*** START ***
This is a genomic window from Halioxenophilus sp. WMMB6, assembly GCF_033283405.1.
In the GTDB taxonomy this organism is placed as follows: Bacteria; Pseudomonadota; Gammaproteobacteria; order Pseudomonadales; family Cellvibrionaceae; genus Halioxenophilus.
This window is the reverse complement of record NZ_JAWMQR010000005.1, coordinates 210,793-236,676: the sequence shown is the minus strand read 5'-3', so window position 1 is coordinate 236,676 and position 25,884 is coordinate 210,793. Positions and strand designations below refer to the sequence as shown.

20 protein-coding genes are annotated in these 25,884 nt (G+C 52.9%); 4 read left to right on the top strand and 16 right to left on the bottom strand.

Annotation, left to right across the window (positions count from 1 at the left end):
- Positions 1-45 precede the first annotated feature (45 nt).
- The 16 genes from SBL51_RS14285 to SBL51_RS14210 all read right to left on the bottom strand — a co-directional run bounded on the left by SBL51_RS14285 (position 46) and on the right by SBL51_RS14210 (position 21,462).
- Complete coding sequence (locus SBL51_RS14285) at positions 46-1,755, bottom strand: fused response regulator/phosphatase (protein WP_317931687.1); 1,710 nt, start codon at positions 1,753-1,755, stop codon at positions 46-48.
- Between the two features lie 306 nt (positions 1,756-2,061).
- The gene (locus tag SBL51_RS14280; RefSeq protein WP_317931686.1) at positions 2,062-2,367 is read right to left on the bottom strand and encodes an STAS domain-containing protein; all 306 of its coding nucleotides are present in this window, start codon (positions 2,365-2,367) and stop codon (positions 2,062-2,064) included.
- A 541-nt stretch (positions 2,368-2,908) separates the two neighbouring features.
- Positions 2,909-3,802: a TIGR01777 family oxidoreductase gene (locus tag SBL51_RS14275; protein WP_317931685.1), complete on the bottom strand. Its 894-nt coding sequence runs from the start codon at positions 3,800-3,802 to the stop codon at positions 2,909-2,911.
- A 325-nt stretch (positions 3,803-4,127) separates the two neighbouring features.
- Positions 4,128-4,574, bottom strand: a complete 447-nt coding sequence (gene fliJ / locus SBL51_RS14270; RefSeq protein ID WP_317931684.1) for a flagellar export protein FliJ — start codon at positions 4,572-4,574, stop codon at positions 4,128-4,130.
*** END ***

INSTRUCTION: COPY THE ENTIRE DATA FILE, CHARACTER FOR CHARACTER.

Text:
This is a genomic window from Halioxenophilus sp. WMMB6, assembly GCF_033283405.1.
In the GTDB taxonomy this organism is placed as follows: Bacteria; Pseudomonadota; Gammaproteobacteria; order Pseudomonadales; family Cellvibrionaceae; genus Halioxenophilus.
This window is the reverse complement of record NZ_JAWMQR010000005.1, coordinates 210,793-236,676: the sequence shown is the minus strand read 5'-3', so window position 1 is coordinate 236,676 and position 25,884 is coordinate 210,793. Positions and strand designations below refer to the sequence as shown.

20 protein-coding genes are annotated in these 25,884 nt (G+C 52.9%); 4 read left to right on the top strand and 16 right to left on the bottom strand.

Annotation, left to right across the window (positions count from 1 at the left end):
- Positions 1-45 precede the first annotated feature (45 nt).
- The 16 genes from SBL51_RS14285 to SBL51_RS14210 all read right to left on the bottom strand — a co-directional run bounded on the left by SBL51_RS14285 (position 46) and on the right by SBL51_RS14210 (position 21,462).
- Complete coding sequence (locus SBL51_RS14285) at positions 46-1,755, bottom strand: fused response regulator/phosphatase (protein WP_317931687.1); 1,710 nt, start codon at positions 1,753-1,755, stop codon at positions 46-48.
- Between the two features lie 306 nt (positions 1,756-2,061).
- The gene (locus tag SBL51_RS14280; RefSeq protein WP_317931686.1) at positions 2,062-2,367 is read right to left on the bottom strand and encodes an STAS domain-containing protein; all 306 of its coding nucleotides are present in this window, start codon (positions 2,365-2,367) and stop codon (positions 2,062-2,064) included.
- A 541-nt stretch (positions 2,368-2,908) separates the two neighbouring features.
- Positions 2,909-3,802: a TIGR01777 family oxidoreductase gene (locus tag SBL51_RS14275; protein WP_317931685.1), complete on the bottom strand. Its 894-nt coding sequence runs from the start codon at positions 3,800-3,802 to the stop codon at positions 2,909-2,911.
- A 325-nt stretch (positions 3,803-4,127) separates the two neighbouring features.
- Positions 4,128-4,574, bottom strand: a complete 447-nt coding sequence (gene fliJ / locus SBL51_RS14270; RefSeq protein ID WP_317931684.1) for a flagellar export protein FliJ — start codon at positions 4,572-4,574, stop codon at positions 4,128-4,130.